Having seen the longitudinal cracks in the planks the initial plan was to replace the planks one by one, and for that purpose several long planks of larch were bought and laid aside to season in the shed. However as the boat was slowly dismantled it was obvious that it would be impossible to get the boat back together again if the boat was taken apart down to the keel. This meant that another way had to be found to repair the splits in-situ rather than by replacing the planks.
The cuts were made parallel by using a number of hacksaw blades, the crack was judged to be 1, 2, 3 or more hacksaw blades wide and the blades inserted, and after much uncomfortable sawing (as hacksaw blades without a hacksaw are not the most pleasant things to cut with! ) the groove would be complete. There were other complications as the splits did not run straight and some of the slots looked more like a set of steps.
It must also be realised that it was important not to cut through the ribs of the boat as one cut along the splits. The ribs were all that held the boat together. Working from underneath the boat cutting through from the outside and avoiding the ribs whilst widening the crack in the plank, is as difficult as it sounds.
Often the parallel cut was not a straight line as the split followed the grain of the wood, this meant the job of inserting splines of wood into the crack was not the most easy. The splines were cut from the larch planks and sawed, planed, sanded and enticed to fit, first dry; then with a generous coating of Cascamite. These splines were then left for eight years to set fully!
Several of the boat's ribs had broken, some were even missing. The boat should have had floorboards in it to protect the ribs - there are battens across to take these- but the boards were missing.
We obtained a very nice plank of unseasoned straight grained oak from H.Y.C. member David Anthill in a swap for some seasoned oak, and cut it up into 3/8" x 1" x 6' strips. These were to be steamed to make replacement ribs.
Steaming & Riveting.
By this time it was six years since we had got the boat and the work had been very irregular, with work concentrating on 'Turmoil'. The planks were stuck together and splined but there was much more work to do. The Humber Yawl Club centenary regatta was approaching and H.Y.C. member Cliff Harwin offered to help to get the boat launched for the regatta.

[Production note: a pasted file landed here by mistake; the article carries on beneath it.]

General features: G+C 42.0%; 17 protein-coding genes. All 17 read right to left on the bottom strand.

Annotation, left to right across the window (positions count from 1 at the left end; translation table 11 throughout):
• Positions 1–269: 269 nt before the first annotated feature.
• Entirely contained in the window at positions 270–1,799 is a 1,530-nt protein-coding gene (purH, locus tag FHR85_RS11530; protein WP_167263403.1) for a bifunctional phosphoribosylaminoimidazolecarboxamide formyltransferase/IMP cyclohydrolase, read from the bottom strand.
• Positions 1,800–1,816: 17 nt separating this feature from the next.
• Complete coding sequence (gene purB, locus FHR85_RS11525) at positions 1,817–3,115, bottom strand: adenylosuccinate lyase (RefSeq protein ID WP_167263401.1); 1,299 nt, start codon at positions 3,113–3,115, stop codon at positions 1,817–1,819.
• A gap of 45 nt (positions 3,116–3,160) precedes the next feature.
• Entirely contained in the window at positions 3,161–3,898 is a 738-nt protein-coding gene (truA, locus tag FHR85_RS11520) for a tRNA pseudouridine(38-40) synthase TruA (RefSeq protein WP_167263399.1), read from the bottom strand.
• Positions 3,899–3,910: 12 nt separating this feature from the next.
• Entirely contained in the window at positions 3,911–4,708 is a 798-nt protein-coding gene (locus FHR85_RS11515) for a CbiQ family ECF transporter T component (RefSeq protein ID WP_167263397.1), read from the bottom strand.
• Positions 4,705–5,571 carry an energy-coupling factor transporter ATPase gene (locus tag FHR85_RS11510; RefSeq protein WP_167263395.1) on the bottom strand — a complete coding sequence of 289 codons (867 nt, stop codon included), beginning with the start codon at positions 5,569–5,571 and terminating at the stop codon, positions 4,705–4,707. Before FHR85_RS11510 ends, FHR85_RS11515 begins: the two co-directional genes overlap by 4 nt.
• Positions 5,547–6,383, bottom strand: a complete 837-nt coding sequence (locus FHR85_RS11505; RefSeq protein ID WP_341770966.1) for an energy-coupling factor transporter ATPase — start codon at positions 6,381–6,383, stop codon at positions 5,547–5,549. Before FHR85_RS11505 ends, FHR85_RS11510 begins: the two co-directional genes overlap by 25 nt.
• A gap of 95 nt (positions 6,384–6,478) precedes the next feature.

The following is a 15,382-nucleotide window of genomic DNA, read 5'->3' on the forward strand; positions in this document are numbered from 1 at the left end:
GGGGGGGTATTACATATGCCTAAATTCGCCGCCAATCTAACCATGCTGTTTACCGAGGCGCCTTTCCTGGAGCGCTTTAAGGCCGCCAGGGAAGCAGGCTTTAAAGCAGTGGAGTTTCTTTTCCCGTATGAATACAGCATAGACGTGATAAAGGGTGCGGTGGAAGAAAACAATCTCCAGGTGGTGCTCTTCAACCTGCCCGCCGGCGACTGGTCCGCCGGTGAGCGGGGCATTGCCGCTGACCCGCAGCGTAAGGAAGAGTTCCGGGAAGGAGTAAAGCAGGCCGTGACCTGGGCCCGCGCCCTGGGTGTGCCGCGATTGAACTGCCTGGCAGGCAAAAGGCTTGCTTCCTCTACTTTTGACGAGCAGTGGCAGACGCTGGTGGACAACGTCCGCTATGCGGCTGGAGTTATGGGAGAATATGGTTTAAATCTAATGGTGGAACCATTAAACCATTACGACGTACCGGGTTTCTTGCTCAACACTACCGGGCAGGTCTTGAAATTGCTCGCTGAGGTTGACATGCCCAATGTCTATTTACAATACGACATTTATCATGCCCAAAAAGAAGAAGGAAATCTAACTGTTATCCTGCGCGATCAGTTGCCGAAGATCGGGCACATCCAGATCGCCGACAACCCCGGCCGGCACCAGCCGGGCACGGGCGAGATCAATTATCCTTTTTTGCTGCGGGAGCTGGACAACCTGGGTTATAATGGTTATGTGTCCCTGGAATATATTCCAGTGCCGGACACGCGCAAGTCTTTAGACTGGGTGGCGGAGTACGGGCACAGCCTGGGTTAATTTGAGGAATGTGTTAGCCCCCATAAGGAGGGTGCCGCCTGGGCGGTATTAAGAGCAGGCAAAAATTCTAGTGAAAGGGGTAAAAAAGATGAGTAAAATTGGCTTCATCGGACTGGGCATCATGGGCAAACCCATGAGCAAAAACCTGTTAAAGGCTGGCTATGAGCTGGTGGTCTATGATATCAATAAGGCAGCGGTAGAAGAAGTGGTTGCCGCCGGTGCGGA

Work started on replacing the ribs.
A hacksaw blade was used to cut out an old or damaged rib. The blade was inserted between plank and rib, as the boat is clinker built there is just enough room for this, and by cutting the copper nails the rib could be freed. When the rib had been removed the area around it could be cleaned of paint and the area pained with primer and white paint.
It was important not to remove too many ribs from one area at a time as they defined the shape of the boat. Later we had to support the keel of the boat in the middle as well as at the ends, as we discovered that the when the deck beams were removed as well as some of the ribs, the boat sagged down in the middle and became wider.
Once the area had been prepared the unseasoned oak was steamed using a
collection of Primus stoves, old paint tins and hose pipe the steaming
usually took twenty minutes to half an hour. The steamed strips which had
been roughly cut to length were then placed in position and coaxed to
adopt the shape of the boat, then clamped at their top edges to set.
Rot Rot Rot!
Removal of the aft deck revealed that the stern knee and sternpost were very rotten and that the planks were only stuck to the sternpost by the glue of time rather than by mechanical means, both ends of the boat were very nail sick and as a temporary measure most of the nails were replaced by silicon bronze wood screws, these did as much to keep the stern and stem posts in place as to keep the planks attached to them.
Far more work than expected.
It soon became apparent that there was far too much work to do on the boat and the centenary celebrations slipped by.
The 2nd attempt.
Some years later, at the 1991 annual genera1 meeting of the Albert Strange Association, we heard about the boat festival in 1992 at Brest and at the wooden boat show in London in June 1991 we made the error of signing up at their stand, this may have been because we spoke no French, and they no English! We thought that we were just expressing interest in the event, but for the next 12 months we were bombarded by letters in franglais explaining ell the details of the events.
We then decided to move house, which involved moving into an unheated, unpowered and unwatered house in late November. After three months of D.I.Y. the house was liveable in and we were thrown into a panic to get the boat ready for the rapidly approaching July.
A small space of time.
The most significant change in our boat building style was that we were now the U.K. importers for GRAF epoxy resin and so had copious quantities of resin to use, hence our build philosophy changed slightly.